First, That sections numbered sixteen and thirty-six in every township of public lands in said State, and where either of said sections, or any part thereof, has been sold or otherwise been disposed of, other lands equivalent thereto, and as contiguous as may be, shall be granted to said State for the use of schools. Second, That seventy-two sections of land shall be set apart and reserved for the use and support of a State university, to be selected by the governor of said State, subject to the approval of the Commissioner of the General Land-Office, and to be appropriated and applied in such manner as the legislature of said State may prescribe for the purpose aforesaid, but for no other purpose. Third, That ten entire sections of land, to be selected by the governor of said State, in legal subdivisions, shall be granted to said State for the purpose of completing the public buildings, or for the erection of others at the seat of government, under the direction of the legislature thereof. Fourth, That all salt springs within said State, not exceeding twelve in number, with six sections of land adjoining, or as contiguous as may be to each, shall be granted to said State for its use, the same to be selected by the governor thereof within one year after the admission of said State, and when so selected, to be used or disposed of on such terms, conditions, and regulations as the legislature shall direct: Provided, That no salt spring or land, the right whereof is now vested in any individual or individuals, or which may be hereafter confirmed or adjudged to any individual or individuals, shall by this article be granted to said State. Fifth, That five per centum of the net proceeds of sales of all public lands lying within said State which shall be sold by Congress after the admission of said State into the Union, after deducting all the expenses incident to the same, shall be paid to said State, for the purpose of making public roads and internal improvements, as the legislature shall direct: Provided, That the foregoing propositions, hereinbefore offered, are on the condition that the people of Oregon shall provide by an ordinance, irrevocable without the consent of the United States,that said State shall never interfere with the primary disposal of the soil within the same by the United States, or with any regulations Congress may find necessary for securing the title in said soil to bona fide purchasers thereof; and that in no case shall non-resident proprietors be taxed higher than residents. Sixth, And that the said State shall never tax the lands or the property of the United States in said State: Provided, however, That in case any of the lands herein granted to the State of Oregon have heretofore been confirmed to the Territory of Oregon for the purposes specified in this act, the amount so confirmed shall be deducted from the quantity specified in this act.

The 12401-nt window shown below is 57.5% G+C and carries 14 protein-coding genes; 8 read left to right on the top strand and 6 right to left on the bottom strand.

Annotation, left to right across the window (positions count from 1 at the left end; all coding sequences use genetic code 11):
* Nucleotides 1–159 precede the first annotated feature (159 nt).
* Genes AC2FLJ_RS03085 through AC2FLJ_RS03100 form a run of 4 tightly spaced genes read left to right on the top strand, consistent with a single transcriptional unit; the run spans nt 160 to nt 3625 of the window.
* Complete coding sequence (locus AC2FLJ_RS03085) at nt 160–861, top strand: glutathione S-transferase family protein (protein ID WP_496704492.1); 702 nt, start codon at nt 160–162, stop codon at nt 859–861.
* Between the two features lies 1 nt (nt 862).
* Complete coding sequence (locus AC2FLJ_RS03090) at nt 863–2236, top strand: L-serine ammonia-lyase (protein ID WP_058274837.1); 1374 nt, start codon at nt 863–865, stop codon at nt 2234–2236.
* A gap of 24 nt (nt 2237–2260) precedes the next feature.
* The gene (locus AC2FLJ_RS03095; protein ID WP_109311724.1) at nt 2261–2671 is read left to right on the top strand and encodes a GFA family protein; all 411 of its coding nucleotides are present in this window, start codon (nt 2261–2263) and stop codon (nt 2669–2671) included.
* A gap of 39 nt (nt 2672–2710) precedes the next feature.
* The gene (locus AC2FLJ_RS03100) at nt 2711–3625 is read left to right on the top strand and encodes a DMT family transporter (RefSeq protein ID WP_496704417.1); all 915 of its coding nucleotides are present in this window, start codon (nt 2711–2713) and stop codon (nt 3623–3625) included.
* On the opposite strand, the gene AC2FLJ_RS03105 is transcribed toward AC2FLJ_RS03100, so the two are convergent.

So, once again, we see the phrase “primary disposal”. This “disposal”, from the Northwest Ordinance of 1787 to the admission of Oregon in 1859, makes clear that the “public lands” were to be disposed of. It makes no mention of acquisition of lands, except indirectly in Article I, § 8, clause 17, and it appears that there were only certain purposes for which the land could be acquired, and each is to sustain constructions serving to provide for the required obligations of the government; “Forts, Magazines, Arsenals, dock-Yards, and other needful Buildings”. Though the ambiguity of what needful may have been intended to refer to, the noun, “Buildings”, is without question. All of the itemized objects require construction, and, consequently, the provision is to allow government facilities to be established to serve the needs of the government, not of birds, tortoises, or other critters that the Bible says are put on this Earth for our use.